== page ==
LONDON (Reuters) - Sovereign wealth funds pulled $37.8 billion from global stock and bond markets in 2016, data from research firm eVestment showed on Monday, although fourth quarter flows showed a slowdown in the rate of redemptions.
Oil-backed sovereign wealth funds (SWFs) have been under pressure since oil prices tumbled from their mid-2014 highs of $115 a barrel, and 2016 marks their third year of net selling.
However, sovereign investors’ redemptions from third party fund managers have slowed year-on-year, down from $45.7 billion in 2015. The rate of selling steadily reduced over the course of 2016, with fourth quarter redemptions of $4.9 billion, down from a revised $7.2 billion in the third quarter, eVestment said.
This could be related to a rebound in oil prices from a low of $27 a barrel in January 2016 to around $57 a barrel in December after oil producers reached a deal to cut output.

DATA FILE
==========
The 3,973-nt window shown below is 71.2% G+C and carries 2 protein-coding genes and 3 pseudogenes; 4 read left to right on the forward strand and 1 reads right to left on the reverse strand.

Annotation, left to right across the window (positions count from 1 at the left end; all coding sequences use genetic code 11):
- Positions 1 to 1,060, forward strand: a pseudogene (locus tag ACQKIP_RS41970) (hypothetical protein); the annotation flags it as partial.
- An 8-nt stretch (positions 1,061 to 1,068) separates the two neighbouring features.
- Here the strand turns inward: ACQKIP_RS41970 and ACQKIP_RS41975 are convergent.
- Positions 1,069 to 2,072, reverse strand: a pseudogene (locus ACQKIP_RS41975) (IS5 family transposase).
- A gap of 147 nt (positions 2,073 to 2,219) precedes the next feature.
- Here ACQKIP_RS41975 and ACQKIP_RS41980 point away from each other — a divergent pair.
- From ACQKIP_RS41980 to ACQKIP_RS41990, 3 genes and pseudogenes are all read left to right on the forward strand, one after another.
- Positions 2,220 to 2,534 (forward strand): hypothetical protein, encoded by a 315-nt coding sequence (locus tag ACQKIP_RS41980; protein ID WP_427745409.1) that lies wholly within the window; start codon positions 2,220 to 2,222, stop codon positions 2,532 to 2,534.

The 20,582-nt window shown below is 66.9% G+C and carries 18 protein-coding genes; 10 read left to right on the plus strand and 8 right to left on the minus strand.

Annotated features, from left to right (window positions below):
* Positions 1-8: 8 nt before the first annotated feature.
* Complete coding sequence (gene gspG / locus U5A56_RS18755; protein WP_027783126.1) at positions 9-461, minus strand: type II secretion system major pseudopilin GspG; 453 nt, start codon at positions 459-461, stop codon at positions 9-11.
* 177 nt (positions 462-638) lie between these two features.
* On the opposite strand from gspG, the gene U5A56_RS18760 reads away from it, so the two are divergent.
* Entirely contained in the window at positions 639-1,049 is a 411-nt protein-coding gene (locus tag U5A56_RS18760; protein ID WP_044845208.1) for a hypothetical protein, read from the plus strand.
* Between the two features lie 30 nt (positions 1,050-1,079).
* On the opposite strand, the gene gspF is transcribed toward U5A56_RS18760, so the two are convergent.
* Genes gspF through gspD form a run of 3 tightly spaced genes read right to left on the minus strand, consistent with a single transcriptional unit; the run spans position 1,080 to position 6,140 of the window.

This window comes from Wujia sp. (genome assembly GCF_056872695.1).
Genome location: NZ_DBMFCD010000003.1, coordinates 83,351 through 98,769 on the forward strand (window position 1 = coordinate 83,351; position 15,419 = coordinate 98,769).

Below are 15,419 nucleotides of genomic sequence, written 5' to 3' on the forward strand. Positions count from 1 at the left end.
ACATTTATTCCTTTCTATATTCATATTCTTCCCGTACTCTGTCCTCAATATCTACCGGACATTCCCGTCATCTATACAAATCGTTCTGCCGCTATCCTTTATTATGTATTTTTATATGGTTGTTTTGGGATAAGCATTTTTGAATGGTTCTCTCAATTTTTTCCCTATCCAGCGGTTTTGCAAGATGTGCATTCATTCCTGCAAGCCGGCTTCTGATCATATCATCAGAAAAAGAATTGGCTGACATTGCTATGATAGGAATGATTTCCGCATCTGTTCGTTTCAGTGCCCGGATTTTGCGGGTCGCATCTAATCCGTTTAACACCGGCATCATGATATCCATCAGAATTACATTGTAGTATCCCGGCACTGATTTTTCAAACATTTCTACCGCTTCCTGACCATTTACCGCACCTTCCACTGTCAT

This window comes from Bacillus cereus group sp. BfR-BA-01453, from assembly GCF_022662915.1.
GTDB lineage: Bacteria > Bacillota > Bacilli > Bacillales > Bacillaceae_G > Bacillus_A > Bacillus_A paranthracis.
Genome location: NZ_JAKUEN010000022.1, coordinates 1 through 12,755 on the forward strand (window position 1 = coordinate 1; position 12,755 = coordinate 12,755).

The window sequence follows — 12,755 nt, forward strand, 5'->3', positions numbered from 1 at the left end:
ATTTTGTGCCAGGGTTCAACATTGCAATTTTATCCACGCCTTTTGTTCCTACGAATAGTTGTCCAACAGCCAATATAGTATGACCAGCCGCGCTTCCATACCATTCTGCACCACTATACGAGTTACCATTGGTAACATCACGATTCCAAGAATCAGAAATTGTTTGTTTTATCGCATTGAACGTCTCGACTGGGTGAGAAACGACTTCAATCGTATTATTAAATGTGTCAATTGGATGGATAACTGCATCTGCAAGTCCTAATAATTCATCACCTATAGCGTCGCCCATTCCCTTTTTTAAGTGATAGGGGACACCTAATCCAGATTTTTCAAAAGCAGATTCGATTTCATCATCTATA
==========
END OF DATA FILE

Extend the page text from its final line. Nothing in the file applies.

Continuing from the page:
Peter Laurelli, global head of research at eVestment, which collates data from 4,400 firms managing money on behalf of institutional investors, highlighted the correlation between oil prices and flows.
“If you look at when the price of oil began to fall in 2014, along with the rise in strength of the U.S. dollar, that moment coincides very closely with the shift of SWF flows to external institutional managers from positive to negative,” he said.
Redemptions peaked in the third quarter of 2015 at $20.1 billion, though there have been no net inflows since second quarter 2014.
In fourth quarter 2016, the biggest redemptions came in U.S. equity and global equity mandates, which saw net outflows of $3.3 billion and $1.1 billion respectively. Passively-managed emerging market equity mandates lost $1.4 billion.
U.S. and global equity markets have rallied to record levels since Donald Trump was elected as U.S. president in November, but Laurelli said decisions to redeem assets were not short-term in nature.
Fixed income mandates, which had attracted a total $2.5 billion of net inflows in the third quarter, switched to net outflows of $13.5 million in the fourth quarter.
Reporting by Claire Milhench; Editing by Tom Heneghan